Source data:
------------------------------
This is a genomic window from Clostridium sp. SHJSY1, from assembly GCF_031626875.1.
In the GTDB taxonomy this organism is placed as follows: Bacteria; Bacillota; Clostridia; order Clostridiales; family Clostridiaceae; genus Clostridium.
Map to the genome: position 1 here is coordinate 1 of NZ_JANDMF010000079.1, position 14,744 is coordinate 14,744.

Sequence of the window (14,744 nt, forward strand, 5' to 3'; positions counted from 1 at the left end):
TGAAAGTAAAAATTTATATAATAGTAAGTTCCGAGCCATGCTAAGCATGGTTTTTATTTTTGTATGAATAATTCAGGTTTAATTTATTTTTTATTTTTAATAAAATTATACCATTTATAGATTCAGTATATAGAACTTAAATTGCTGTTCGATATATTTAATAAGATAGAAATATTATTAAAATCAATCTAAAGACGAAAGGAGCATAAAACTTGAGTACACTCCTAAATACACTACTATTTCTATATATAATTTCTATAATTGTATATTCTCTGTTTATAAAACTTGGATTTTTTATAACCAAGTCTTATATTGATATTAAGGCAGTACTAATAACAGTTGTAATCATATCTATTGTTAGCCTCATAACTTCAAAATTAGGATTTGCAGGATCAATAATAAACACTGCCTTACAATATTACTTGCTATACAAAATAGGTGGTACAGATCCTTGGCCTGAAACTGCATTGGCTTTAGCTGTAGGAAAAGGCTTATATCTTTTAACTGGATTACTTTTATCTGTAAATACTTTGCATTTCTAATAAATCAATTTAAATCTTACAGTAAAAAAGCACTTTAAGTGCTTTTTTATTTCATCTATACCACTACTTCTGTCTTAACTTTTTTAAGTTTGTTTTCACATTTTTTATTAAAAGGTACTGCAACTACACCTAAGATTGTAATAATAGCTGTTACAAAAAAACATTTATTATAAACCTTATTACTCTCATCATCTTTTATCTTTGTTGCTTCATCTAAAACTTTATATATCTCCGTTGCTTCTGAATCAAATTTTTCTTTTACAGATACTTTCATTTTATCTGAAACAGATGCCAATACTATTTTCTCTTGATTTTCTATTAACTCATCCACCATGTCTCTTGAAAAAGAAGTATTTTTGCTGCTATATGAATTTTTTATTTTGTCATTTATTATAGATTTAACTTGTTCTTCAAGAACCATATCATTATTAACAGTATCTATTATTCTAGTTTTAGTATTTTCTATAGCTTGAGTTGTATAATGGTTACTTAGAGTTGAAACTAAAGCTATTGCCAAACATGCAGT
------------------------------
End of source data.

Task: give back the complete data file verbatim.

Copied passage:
This is a genomic window from Clostridium sp. SHJSY1, from assembly GCF_031626875.1.
In the GTDB taxonomy this organism is placed as follows: Bacteria; Bacillota; Clostridia; order Clostridiales; family Clostridiaceae; genus Clostridium.
Map to the genome: position 1 here is coordinate 1 of NZ_JANDMF010000079.1, position 14,744 is coordinate 14,744.

Sequence of the window (14,744 nt, forward strand, 5' to 3'; positions counted from 1 at the left end):
TGAAAGTAAAAATTTATATAATAGTAAGTTCCGAGCCATGCTAAGCATGGTTTTTATTTTTGTATGAATAATTCAGGTTTAATTTATTTTTTATTTTTAATAAAATTATACCATTTATAGATTCAGTATATAGAACTTAAATTGCTGTTCGATATATTTAATAAGATAGAAATATTATTAAAATCAATCTAAAGACGAAAGGAGCATAAAACTTGAGTACACTCCTAAATACACTACTATTTCTATATATAATTTCTATAATTGTATATTCTCTGTTTATAAAACTTGGATTTTTTATAACCAAGTCTTATATTGATATTAAGGCAGTACTAATAACAGTTGTAATCATATCTATTGTTAGCCTCATAACTTCAAAATTAGGATTTGCAGGATCAATAATAAACACTGCCTTACAATATTACTTGCTATACAAAATAGGTGGTACAGATCCTTGGCCTGAAACTGCATTGGCTTTAGCTGTAGGAAAAGGCTTATATCTTTTAACTGGATTACTTTTATCTGTAAATACTTTGCATTTCTAATAAATCAATTTAAATCTTACAGTAAAAAAGCACTTTAAGTGCTTTTTTATTTCATCTATACCACTACTTCTGTCTTAACTTTTTTAAGTTTGTTTTCACATTTTTTATTAAAAGGTACTGCAACTACACCTAAGATTGTAATAATAGCTGTTACAAAAAAACATTTATTATAAACCTTATTACTCTCATCATCTTTTATCTTTGTTGCTTCATCTAAAACTTTATATATCTCCGTTGCTTCTGAATCAAATTTTTCTTTTACAGATACTTTCATTTTATCTGAAACAGATGCCAATACTATTTTCTCTTGATTTTCTATTAACTCATCCACCATGTCTCTTGAAAAAGAAGTATTTTTGCTGCTATATGAATTTTTTATTTTGTCATTTATTATAGATTTAACTTGTTCTTCAAGAACCATATCATTATTAACAGTATCTATTATTCTAGTTTTAGTATTTTCTATAGCTTGAGTTGTATAATGGTTACTTAGAGTTGAAACTAAAGCTATTGCCAAACATGCAGT